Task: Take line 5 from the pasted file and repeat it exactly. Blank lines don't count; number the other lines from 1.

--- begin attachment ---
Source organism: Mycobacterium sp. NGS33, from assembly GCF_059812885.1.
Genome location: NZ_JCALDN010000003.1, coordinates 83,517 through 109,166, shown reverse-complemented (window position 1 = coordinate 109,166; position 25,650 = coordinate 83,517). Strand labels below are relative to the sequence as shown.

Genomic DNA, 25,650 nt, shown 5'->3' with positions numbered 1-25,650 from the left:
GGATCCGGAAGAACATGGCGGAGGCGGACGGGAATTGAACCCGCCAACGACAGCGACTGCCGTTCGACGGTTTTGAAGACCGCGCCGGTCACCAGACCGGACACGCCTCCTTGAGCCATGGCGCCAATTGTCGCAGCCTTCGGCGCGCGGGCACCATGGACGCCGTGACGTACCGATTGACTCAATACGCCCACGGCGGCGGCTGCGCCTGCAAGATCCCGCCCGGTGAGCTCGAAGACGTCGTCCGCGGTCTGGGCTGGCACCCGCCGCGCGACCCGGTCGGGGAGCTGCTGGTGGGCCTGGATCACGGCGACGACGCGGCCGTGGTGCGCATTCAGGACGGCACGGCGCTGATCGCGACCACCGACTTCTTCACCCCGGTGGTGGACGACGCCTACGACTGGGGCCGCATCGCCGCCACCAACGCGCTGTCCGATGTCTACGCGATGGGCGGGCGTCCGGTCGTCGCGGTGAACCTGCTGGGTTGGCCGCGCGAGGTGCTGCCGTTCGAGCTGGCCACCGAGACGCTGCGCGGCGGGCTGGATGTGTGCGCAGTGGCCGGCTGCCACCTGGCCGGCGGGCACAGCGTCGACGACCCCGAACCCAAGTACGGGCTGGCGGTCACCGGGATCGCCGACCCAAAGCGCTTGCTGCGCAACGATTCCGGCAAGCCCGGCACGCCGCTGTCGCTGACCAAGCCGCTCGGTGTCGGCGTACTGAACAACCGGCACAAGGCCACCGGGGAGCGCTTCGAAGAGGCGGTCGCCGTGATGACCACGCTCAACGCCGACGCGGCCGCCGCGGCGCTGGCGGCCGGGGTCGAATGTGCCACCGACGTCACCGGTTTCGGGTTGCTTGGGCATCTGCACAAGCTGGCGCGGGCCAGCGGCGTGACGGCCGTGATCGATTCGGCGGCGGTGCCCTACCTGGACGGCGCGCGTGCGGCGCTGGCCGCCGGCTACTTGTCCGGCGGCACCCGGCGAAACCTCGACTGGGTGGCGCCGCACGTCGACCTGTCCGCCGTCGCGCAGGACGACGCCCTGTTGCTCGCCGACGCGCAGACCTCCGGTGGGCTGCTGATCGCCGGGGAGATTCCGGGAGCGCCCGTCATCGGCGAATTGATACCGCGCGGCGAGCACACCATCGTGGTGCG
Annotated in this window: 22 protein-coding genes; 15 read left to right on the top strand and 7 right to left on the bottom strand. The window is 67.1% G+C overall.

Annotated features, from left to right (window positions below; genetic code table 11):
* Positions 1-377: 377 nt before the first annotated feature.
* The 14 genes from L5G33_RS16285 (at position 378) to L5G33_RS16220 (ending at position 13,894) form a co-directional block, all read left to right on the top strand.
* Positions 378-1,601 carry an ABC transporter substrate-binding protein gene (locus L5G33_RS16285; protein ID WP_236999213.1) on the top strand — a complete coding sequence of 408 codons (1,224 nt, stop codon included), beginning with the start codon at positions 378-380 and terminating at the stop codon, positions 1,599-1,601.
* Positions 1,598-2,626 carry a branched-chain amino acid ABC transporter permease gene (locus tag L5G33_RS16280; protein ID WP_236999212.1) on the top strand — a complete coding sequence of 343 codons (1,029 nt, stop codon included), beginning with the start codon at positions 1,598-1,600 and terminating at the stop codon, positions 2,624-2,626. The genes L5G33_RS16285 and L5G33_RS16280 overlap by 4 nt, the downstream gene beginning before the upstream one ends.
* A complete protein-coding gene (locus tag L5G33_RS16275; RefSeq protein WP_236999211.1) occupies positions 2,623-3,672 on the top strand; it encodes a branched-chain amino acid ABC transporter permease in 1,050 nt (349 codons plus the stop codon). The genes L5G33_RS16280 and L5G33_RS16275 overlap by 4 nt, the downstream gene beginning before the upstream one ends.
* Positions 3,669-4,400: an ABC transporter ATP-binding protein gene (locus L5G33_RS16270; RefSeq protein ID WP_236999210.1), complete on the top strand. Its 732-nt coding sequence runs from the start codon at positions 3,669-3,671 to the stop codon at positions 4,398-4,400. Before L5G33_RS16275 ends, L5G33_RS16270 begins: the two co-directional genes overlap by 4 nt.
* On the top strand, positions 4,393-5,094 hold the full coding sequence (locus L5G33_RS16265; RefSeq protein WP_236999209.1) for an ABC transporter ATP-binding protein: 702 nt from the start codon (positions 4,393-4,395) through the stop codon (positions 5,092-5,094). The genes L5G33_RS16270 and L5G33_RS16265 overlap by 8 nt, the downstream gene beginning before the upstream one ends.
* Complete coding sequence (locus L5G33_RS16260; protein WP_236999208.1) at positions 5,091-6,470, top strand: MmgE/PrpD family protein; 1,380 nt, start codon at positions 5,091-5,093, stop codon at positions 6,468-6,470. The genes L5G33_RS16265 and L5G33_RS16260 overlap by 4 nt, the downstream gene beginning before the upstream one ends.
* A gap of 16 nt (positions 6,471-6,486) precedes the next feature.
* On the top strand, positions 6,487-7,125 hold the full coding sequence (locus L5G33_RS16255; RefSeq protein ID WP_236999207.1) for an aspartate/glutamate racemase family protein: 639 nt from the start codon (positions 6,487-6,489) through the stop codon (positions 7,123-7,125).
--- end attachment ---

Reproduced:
Annotated in this window: 22 protein-coding genes; 15 read left to right on the top strand and 7 right to left on the bottom strand. The window is 67.1% G+C overall.